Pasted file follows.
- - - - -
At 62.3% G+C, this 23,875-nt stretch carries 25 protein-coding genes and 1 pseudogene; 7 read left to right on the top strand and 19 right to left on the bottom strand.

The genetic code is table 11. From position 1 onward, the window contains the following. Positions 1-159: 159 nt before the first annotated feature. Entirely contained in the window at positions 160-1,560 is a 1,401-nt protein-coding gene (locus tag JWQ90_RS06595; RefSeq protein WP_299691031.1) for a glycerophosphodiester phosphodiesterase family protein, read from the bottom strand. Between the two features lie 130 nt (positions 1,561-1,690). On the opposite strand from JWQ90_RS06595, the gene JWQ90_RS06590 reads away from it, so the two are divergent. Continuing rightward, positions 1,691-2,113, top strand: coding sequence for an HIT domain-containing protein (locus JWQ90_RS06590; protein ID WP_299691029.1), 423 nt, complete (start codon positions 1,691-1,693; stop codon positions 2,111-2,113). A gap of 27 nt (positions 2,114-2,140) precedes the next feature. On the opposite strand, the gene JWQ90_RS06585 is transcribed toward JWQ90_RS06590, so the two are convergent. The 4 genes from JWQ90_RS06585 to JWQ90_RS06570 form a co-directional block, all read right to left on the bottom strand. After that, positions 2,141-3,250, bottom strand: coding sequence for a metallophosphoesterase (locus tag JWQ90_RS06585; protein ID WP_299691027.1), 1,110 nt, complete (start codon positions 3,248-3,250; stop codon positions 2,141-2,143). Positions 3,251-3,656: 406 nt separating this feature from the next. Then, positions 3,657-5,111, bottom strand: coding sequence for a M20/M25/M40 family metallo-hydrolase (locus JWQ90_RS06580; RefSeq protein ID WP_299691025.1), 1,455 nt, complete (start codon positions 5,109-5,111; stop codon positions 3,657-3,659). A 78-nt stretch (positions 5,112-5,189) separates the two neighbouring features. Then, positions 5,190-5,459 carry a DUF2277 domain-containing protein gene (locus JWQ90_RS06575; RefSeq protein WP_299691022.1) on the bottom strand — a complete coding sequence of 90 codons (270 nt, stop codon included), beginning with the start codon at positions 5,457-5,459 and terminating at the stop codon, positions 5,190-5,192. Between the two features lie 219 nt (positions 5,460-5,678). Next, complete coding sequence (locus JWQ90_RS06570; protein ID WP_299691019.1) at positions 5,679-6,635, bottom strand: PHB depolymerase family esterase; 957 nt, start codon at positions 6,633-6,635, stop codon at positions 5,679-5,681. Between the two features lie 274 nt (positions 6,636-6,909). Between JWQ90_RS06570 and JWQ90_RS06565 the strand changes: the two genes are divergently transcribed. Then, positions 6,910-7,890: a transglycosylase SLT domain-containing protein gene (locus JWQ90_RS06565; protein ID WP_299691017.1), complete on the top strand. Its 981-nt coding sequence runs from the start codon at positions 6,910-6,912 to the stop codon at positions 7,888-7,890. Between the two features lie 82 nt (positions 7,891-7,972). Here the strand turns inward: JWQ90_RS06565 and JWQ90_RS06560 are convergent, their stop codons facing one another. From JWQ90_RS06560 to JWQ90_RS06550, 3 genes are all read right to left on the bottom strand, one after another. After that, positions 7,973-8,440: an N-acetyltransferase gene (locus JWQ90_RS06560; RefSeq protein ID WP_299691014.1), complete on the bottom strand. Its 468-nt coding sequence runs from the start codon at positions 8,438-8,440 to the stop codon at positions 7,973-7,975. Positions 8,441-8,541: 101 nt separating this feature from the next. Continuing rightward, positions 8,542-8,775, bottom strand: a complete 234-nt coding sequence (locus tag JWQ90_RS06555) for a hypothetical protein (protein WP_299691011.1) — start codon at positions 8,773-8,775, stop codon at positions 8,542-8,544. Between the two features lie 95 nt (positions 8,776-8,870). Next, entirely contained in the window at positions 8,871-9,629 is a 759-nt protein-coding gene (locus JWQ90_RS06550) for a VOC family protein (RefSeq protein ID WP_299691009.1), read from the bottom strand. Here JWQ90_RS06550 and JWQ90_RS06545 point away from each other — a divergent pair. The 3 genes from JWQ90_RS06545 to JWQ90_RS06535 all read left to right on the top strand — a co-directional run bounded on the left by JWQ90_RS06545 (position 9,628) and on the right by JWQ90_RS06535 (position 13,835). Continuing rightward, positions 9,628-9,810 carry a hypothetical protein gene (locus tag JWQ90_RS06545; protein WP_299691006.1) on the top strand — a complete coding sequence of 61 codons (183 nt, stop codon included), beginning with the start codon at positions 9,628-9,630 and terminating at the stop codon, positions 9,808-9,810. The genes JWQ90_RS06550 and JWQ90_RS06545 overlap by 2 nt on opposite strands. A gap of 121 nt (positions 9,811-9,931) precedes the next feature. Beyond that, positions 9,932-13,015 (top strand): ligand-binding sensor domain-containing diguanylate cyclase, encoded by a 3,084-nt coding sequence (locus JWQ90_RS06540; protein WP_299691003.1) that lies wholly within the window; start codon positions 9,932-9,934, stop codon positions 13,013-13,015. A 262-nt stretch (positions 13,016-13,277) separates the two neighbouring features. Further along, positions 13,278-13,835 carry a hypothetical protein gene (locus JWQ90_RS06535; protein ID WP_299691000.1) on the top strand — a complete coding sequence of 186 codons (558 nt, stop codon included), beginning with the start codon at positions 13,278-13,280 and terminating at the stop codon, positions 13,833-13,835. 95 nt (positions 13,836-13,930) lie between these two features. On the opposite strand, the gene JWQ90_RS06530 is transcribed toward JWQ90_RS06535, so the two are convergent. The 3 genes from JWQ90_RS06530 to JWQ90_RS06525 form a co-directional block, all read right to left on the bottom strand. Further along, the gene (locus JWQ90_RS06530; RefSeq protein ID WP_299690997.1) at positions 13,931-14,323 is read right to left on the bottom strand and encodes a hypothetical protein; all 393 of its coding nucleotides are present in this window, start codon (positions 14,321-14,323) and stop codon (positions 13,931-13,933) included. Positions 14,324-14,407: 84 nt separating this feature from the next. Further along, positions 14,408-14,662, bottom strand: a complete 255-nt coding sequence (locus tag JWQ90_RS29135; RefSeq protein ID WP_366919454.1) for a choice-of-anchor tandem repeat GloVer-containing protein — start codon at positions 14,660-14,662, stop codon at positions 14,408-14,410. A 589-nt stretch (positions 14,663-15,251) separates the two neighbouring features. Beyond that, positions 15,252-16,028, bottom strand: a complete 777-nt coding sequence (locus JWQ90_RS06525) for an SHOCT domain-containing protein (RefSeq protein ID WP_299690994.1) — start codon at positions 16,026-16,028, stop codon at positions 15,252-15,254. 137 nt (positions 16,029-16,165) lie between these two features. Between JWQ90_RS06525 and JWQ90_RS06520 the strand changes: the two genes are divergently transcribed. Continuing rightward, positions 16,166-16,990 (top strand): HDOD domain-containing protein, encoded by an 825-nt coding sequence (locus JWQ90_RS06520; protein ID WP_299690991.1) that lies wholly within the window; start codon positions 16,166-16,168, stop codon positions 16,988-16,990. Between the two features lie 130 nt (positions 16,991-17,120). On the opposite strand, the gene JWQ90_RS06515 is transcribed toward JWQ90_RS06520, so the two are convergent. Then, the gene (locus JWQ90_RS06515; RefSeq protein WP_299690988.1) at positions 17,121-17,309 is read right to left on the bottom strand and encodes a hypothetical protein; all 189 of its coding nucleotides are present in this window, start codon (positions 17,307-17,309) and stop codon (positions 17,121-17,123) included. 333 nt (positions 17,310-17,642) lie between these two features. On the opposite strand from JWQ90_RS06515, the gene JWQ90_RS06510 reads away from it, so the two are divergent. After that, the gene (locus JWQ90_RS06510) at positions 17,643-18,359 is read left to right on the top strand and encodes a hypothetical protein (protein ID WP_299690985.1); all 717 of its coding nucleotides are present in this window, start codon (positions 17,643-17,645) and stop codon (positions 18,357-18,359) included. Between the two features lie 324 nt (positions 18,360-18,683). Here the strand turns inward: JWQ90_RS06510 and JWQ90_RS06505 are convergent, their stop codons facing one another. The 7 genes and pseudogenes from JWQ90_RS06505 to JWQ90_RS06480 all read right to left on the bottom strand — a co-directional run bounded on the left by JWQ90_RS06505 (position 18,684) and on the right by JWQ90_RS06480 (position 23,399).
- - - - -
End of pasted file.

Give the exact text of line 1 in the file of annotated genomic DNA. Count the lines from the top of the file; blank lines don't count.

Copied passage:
At 62.3% G+C, this 23,875-nt stretch carries 25 protein-coding genes and 1 pseudogene; 7 read left to right on the top strand and 19 right to left on the bottom strand.